Outside the EFL.

From the National League we have seen Notts County surpass their £25,000-target, energising the locals behind the Neal Ardley’s side. The club offered up advance sales of tickets, money-can’t-buy experiences and a range of commercial products while showing their support for Age UK. They will donate 10% of the proceeds directly to the charity.

Jason Turner, the club’s chief executive told club’s website: “I’d like to say a huge thank you to Crowdfunder, who are waiving their fees for all sports clubs during the coronavirus pandemic. We really appreciate this gesture and look forward to welcoming their representatives to one of our matches.”

Last season Notts County lost their claim to the Football League’s oldest club when they were relegated alongside Yeovil Town, and only three points separated the former EFL clubs in the promotion places when football was put on hold. The Somerset club has reached out to communities in Somerset with a Crowdfunder campaign of their own, bulging with fan and commercial rewards.

The division’s other Magpies, Chorley, have seen a decade of steady progress off the pitch but the crisis has temporarily curtailed their momentum. They have turned to their community for help and the response has been brilliant. In the North, Guiseley and Curzon Ashton are well on the way to their targets while in the South, Gosport Borough has raised well over £3,000 to supply food to vulnerable people as part of their community relief effort.

There is also a string of inspiring stories from the Ishmian Leagues. London’s oldest football club Cray Wanderers are underway, as are Tooting and Micham and Sittingbourne. The Southern South’s Frome Town produced a compelling campaign to surpass a target of £20,000 to save their ‘#BA11 Community’ including the chance to name the stadium at Badgers Hill. Not bad for a club who lost three invaluable home derbies through the cessation of the season, leaving them with an average gate of 300 this term. You can listen to campaign manager Scott Fitzgibbon speaking to BBC Somerset about its success below.



Lastly Worthing FC have launched a campaign to raise £43,000 to develop the facilities at their Woodside Road ground, while strengthening ties with the local community with a number of fan engagement rewards.

FC United of Manchester of the Northern Premier has a widely envied model of fan ownership and have returned to Crowdfunder to make good use the downtime, completing essential #NoDrainNoGame maintenance work on the playing surface at Broadhurst Park – in part crowdfunded by the fanbase in recent years. Gainsborough Trinity ply their trade in the same league and have followed suit. Stocksbridge Park Steels and Lincoln United have also launched campaigns. North of the border, Alloa Athletic of the Scottish Championship are up and running.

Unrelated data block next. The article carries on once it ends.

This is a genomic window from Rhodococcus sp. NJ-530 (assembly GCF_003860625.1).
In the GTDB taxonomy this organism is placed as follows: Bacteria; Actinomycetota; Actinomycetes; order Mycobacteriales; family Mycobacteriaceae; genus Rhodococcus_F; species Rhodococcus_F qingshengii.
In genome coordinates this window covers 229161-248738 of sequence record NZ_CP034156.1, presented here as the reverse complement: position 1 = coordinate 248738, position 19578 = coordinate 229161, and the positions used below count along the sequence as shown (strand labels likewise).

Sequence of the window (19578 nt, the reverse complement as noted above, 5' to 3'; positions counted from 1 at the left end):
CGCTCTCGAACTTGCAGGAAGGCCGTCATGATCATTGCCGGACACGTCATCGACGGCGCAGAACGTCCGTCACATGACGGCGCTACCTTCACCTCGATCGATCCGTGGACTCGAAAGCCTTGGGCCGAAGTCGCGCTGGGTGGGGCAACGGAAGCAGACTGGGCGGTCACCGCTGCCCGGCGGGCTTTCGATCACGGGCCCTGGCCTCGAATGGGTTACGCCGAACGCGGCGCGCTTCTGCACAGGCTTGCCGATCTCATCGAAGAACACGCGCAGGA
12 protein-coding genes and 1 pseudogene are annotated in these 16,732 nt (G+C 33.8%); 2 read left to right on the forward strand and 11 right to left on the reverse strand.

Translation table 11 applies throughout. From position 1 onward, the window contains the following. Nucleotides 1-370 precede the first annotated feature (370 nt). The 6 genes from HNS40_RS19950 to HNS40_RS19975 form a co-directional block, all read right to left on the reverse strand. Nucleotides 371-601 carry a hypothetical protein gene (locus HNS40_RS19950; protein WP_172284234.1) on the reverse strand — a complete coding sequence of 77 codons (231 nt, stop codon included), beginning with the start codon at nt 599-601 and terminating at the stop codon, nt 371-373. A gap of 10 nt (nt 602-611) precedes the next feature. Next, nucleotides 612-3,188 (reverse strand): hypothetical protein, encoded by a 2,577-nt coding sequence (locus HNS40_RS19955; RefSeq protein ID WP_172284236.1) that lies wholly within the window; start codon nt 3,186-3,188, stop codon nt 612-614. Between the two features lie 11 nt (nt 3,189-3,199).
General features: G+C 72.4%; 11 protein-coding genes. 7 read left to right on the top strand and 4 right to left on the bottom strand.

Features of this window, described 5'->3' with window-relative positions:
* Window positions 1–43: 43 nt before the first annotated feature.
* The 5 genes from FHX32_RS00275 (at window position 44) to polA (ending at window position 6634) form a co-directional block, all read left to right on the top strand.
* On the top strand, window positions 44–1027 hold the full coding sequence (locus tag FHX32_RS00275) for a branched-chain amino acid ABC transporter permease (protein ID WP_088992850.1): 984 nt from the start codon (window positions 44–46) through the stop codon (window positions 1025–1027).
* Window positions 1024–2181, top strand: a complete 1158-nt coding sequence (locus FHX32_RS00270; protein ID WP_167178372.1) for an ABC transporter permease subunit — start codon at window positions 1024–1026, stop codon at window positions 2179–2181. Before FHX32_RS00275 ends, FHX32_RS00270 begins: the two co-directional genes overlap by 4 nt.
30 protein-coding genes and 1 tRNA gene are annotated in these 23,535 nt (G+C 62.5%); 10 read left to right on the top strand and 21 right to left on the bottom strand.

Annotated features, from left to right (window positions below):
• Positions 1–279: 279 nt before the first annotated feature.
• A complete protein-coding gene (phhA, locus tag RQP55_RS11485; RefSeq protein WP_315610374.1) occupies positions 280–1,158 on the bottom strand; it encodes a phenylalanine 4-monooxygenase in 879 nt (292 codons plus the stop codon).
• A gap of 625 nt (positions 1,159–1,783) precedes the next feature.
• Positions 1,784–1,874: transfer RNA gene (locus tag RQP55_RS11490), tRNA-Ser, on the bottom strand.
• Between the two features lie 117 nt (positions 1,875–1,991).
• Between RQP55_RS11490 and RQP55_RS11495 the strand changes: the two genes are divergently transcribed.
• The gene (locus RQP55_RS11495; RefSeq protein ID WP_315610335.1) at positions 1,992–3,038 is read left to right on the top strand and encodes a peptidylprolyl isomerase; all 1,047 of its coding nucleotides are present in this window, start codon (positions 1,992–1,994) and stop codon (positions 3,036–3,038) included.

We simply can’t afford to lose any of our clubs.

The picture is perhaps bleaker in the women’s game. Earlier this week AFC Fylde became the first team to disband, folding as a result of the ongoing uncertainty. There are fears that that the game will badly suffer. Fifpro, the global players’ union, warned of an “existential threat” because of a potential withdrawal of funding.

Sadly sustainability feels a very long way off at the moment.

Last week Welsh club Rhyl became the first casualty in the men’s game, liquidated after 141 years, but their supporters are already looking into the feasibility of a phoenix club. We believe that bringing together communities around their clubs is the answer, now more than ever.

There are some fantastic examples of ‘community clubs’ across the UK but for others it’s a convenient soundbite. A hollow marketing line. It’s time to quickly re-imagine that relationship. Redistribution and reform hold the key in the long-term but for now the opportunity is there to reconnect our clubs to the people and businesses in the local area.

Crowdfunding is a great way to build an identity and help establish a set of values for a club, aspiring to be at the heart of its community. And tell that story well.

Time and again its proven to be the most natural of social networks. Supporters are invested both financially and emotionally in your success. Easing immediate financial issues just happens to be a (most) welcome by-product.